Russia is staking the largest claim to the Arctic but Denmark, Norway, Canada and the United States are all involved in border disputes as well . Even China is deploying a research ship to within 200 miles of the North Pole.

The US Coast Guard mounted a pilot operation to Alaska's Arctic coast this summer. Training exercises included search and rescue, and the protection of oil and gas installations, and plans are now being drawn up for permanent bases

Socialist Courier will continue to follow this development of a virgin territory becoming an area of economic and military rivalry due to its valuable natural resources becoming viable and exploitable .


Monday, August 18, 2008

Who Owns the North Pole - Part 12

Committed to keeping our readers updated on the competition for the Arctic and North Pole regions that has become viable for economic exploitation due to global warming , Socialist Courier reads that a growing array of military leaders, Arctic experts and lawmakers say the United States is losing its ability to patrol Arctic waters . The Pentagon’s Pacific Command, Northern Command and Transportation Command strongly recommended in a letter that the Joint Chief of Staff endorse a push by the Coast Guard to increase the country’s ability to gain access to and control its Arctic waters. The letter from the three military commands to the Joint Chiefs last spring said reliable icebreakers were essential to controlling northern waters and to maintaining American research stations in Antarctica. But the Arctic was clearly the commands’ biggest concern, with the letter citing “climate change and increasing economic activity” as reasons for upgrading the icebreaker fleet.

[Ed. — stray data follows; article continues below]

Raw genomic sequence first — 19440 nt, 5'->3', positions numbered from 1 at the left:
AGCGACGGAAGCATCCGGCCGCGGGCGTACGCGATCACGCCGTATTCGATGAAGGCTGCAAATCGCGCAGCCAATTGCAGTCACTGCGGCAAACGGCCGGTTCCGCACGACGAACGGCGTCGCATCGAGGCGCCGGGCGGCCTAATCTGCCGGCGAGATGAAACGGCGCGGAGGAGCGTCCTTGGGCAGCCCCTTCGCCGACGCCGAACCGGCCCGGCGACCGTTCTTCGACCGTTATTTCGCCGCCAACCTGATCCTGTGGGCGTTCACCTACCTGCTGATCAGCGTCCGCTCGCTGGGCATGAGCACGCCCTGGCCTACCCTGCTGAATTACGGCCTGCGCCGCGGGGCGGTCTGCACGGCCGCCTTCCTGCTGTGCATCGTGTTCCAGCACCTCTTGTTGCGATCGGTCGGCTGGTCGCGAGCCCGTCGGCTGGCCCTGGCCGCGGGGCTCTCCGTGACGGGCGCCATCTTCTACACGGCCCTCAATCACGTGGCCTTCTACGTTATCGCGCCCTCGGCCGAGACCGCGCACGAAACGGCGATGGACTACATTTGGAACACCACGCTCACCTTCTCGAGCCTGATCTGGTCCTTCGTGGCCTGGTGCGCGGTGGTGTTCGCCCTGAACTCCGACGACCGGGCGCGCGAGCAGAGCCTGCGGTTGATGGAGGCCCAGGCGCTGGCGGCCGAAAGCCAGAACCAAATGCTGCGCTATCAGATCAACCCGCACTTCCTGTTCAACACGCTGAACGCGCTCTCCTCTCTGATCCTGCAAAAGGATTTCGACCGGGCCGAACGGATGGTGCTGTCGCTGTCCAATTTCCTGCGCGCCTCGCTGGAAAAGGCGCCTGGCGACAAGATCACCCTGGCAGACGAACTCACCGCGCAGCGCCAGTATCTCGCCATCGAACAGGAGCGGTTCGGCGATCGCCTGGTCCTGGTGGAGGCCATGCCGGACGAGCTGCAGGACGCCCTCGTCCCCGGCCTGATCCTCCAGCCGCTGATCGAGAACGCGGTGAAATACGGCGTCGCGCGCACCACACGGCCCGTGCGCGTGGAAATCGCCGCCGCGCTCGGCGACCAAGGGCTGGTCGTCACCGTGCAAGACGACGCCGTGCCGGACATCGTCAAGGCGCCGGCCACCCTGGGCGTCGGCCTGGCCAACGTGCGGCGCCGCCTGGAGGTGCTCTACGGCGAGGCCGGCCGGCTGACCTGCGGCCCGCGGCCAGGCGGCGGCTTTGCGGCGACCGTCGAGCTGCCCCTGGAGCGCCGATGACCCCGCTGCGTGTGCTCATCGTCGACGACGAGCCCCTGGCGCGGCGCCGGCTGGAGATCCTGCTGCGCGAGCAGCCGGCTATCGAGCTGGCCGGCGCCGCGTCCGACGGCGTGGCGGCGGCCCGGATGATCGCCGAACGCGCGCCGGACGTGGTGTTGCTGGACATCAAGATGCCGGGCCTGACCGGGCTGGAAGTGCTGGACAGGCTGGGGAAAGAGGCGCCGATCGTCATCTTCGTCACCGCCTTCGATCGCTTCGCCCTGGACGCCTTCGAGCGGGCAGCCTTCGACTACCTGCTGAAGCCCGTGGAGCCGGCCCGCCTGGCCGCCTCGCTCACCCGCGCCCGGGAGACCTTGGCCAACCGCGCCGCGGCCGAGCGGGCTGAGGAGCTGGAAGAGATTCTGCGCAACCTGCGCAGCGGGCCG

Adm. Thad W. Allen, the commandant of the Coast Guard, who toured Alaska's Arctic shores two weeks ago with the homeland security secretary, Michael Chertoff, said that whatever mix of natural and human factors is causing the ice retreats, the Arctic is clearly opening to commerce — and potential conflict and hazards — like never before.

Meantime, a resurgent Russia has been busy expanding its fleet of large ocean-going icebreakers to around 14, launching a conventional icebreaker in May and last year, the world's largest icebreaker named 50 Years of Victory, the newest of its seven nuclear-powered, pole-hardy ships. At the same time, the Russians are developing the means to build offshore platforms that can move from field to field, can withstand the new ice conditions of the North and can condense gas on site to a liquefied state ready to be loaded on to carriers. Only the Russians are currently developing ways to ship both oil and gas from Arctic offshore platforms.